University of South Florida
|When:||Friday, September 24, 2010, 10:30 a.m. to 11:30 a.m.
Join us for coffee beginning at 10:00 a.m.
|Where:||Seminar Conference Room, 10100 Burnet Road, Bldg 196-ROC, Austin, Texas 78758|
|Host:||Jack Holt, UTIG|
The Deepwater Horizon oil spill presented an unprecedented threat to the Gulf of Mexico marine resources. Needed for mitigation efforts and ship survey guidance was a system for tracking the oil, both at the surface and at depth. A nowcast/forecast system was implemented immediately upon spill onset, by marshaling numerical model and satellite remote sensing resources available from existing coastal ocean observing activities. Surface oil locations inferred from satellite imagery were used to initialize the positions of the virtual particles in an ensemble of trajectory models, and the particles were tracked using forecast surface currents, with new particles added to simulate the continual release of oil from the well. Multiple models were used for an ensemble forecast. Three dimensional subsurface tracking was also performed from the well site location at several different depths. This activity provides an example of how an Integrated Ocean Observing System (IOOS) as a partnership between the academics, the agencies, and the private sector can be of great benefit to the nation.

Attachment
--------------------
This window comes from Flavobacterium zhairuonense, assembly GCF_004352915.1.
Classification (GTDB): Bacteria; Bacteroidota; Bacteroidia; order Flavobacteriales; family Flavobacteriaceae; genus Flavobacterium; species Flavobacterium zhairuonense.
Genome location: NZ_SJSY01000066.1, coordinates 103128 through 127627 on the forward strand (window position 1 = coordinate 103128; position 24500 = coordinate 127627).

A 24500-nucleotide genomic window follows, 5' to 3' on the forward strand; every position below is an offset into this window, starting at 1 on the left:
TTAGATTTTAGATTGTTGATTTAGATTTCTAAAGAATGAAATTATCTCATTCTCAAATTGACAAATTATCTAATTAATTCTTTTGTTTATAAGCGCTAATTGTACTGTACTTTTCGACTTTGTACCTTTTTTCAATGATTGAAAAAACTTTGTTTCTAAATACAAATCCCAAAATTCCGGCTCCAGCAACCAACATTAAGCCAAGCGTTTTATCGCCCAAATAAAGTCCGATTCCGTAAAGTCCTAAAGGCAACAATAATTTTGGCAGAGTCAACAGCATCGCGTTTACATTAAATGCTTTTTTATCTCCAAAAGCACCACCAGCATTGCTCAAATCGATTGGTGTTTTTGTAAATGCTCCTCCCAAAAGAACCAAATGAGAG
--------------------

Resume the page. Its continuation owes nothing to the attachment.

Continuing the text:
The above figure shows the "Surface Trajectory Multiple Model Ensemble Forecast." Click on it for a larger image.